Mark McCutcheon's theory of expansion is interesting. I've read it and at the time physicists outright rejected it. I haven't read if they are giving it any serious consideration or have totally debunked it.
A lot of alternate theories
to modern physics have been presented over the years and simply been found lacking
Well, stupid is another one of those relative things. Didn't you find that physicists were puzzled by the physical universe and had contrived all manner of mathematical formula to predict how it is constructed and what we should find from our current theories?
And all these predictions can be tested. And if they're wrong, we figure out why. Some of the biggest scientific advances in history have resulted from experiments that produced results that were different from what were expected. (was the Michelson-Morley experiment a failure?)
Stupid doesn't mean wrong. Stupid is a function of how you react to being wrong.
Once again good definitions are important. You have obviously rejected other people's definitions and concepts. Unfortunately, for proof, it requires, a better definition than an animal. No such animal exists. So you would have to change your definition of life as "animated matter" to "that which animates matter". You may be able to make some progress from there. Ultimately, that which animates matter has been left undefined, to my knowledge so far.
I have no idea what you're trying to say.
As for mental telepathy, it is heavily frowned upon. We would not be able to tell each other lies if that were possible. It must be considered impossible if we are to remain "animals" (one of the lies we like to tell each other).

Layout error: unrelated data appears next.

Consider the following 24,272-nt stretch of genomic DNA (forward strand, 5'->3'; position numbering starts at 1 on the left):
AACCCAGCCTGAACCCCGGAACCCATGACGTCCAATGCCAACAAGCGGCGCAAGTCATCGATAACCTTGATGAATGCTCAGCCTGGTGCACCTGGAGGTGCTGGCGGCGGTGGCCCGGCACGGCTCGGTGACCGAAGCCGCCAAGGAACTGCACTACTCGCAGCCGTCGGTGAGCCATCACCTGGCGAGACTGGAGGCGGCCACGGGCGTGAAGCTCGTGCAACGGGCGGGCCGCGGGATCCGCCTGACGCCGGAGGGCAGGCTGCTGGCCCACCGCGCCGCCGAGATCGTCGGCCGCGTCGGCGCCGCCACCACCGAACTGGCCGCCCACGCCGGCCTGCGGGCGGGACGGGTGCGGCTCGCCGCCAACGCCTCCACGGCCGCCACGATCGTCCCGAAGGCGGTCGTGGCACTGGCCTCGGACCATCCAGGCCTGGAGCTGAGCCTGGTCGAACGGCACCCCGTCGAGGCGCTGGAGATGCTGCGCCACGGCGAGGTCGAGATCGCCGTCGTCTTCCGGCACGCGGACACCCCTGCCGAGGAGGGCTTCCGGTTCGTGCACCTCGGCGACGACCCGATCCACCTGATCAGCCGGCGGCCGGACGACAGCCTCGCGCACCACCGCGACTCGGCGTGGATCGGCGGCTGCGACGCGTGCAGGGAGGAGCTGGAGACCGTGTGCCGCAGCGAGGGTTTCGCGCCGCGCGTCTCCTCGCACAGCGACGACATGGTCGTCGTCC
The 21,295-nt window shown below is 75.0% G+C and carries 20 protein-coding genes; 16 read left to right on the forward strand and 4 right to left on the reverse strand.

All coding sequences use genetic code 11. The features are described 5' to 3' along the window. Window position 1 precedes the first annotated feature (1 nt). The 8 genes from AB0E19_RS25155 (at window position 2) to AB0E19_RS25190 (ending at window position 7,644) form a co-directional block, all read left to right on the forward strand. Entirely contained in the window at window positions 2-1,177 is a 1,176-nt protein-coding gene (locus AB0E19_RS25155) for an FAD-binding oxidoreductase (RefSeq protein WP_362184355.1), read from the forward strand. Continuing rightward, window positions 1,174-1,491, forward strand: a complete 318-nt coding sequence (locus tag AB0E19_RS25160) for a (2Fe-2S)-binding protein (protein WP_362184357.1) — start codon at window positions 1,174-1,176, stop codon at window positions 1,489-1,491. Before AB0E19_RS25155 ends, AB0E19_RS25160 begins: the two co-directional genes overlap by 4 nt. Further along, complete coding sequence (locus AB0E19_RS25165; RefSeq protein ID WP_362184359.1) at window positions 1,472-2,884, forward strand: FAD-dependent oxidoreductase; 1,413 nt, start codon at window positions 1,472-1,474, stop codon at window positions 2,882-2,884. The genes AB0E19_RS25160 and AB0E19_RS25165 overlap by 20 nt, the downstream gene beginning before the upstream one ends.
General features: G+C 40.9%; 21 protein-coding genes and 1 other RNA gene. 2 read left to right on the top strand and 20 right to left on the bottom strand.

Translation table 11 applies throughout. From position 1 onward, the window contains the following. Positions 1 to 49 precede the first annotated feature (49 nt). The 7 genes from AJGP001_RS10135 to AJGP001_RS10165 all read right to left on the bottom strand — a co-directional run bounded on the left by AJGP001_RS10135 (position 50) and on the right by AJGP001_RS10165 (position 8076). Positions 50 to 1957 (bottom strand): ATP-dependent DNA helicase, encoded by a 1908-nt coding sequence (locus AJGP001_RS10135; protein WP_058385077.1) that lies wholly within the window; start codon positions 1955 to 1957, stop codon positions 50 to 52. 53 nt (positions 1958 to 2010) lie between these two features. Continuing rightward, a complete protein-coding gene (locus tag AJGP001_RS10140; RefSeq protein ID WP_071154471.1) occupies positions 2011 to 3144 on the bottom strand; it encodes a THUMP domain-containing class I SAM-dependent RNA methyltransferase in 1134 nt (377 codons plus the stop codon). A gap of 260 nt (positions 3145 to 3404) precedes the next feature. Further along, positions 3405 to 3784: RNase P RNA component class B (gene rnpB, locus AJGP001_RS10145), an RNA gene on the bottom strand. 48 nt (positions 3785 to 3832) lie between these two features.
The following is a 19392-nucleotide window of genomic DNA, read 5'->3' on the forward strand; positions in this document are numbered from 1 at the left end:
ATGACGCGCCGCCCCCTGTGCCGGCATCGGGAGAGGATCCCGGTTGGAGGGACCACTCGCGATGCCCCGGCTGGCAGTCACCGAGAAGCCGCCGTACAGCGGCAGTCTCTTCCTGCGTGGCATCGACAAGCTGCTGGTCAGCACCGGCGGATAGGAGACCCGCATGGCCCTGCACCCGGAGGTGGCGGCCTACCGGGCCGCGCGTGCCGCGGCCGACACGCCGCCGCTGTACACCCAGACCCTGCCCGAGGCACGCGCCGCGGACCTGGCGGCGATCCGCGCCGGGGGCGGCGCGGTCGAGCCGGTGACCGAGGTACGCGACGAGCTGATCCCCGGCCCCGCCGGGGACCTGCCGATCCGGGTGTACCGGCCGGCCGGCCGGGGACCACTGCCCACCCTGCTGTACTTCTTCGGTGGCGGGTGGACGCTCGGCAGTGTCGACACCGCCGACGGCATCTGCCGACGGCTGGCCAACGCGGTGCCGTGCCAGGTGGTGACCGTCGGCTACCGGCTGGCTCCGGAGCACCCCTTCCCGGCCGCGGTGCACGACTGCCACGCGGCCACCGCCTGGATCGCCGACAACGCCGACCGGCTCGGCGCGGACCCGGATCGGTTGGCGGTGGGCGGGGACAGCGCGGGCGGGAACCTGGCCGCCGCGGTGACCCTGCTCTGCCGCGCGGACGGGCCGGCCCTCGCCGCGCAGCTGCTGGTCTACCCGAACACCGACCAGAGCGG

All thoughts you have are of course your own from your understanding of the concept and definition of an animal which you have read somewhere from some brilliant animal with more synapses and neurons than you have. I doubt you would come to that conclusion left to your own devices but the "brilliant" animal has more degrees than you do and thus more resources to try and figure these things out for you, which you can then read and learn all about.
We're animals is a much more sensible conclusion than thinking we're somehow magically different from animals. I don't need some animal with a PhD to tell me that. You've decided otherwise because some other long-dead animal wrote some nonsensical book telling you so.
Nevertheless, once in a while, if we are really good friends with someone, we really like them, and they like us, we have moments of mindsync. The brilliant animal explains these things for you as well. Since they happen so infrequently and there is no apparent volition on the part of individuals (animals)no possibility of considering one animal has read another animal's mind should be considered. It is mere coincidence. How could we remain animals and play animal otherwise unless we accept certain lies as truth? And what of our crimes??? I'm certain you don't want all the gory details of other people's lives, nor they of yours.
So, to summarize... "nobody has ever managed to demonstrate mental telepathy, but I'm sure it's real!"
I'm not going to say mental telepathy is impossible. What I am going to say is that if somebody can demonstrate that it actually exists, we'll be able to find an explanation of how it happens. If that involves some completely new field of science that doesn't even exist right now, so be it.
The good thing about being a Christian is that there can always be another lie.
Not sure if that was intentional or not, but that was laugh-out-loud funny. Yes, always plenty more lies coming for Christians.
Once you have convinced yourself that you are an animal and that's the end you cannot change your mind because there is nothing to change your mind for you - there is nothing.
Not sure what you're trying to say. I need Jesus to tell me I'm not an animal, but since I don't believe in Jesus nothing can convince me otherwise?
That's too bad. Admittedly, it is a convincing lie when all the former lies have been exposed as such. It's a dead end though since it ends all lies.
Hope that helps.
I think your magic book is one of the primary sources of widely-believed lies that have been exposed over the years.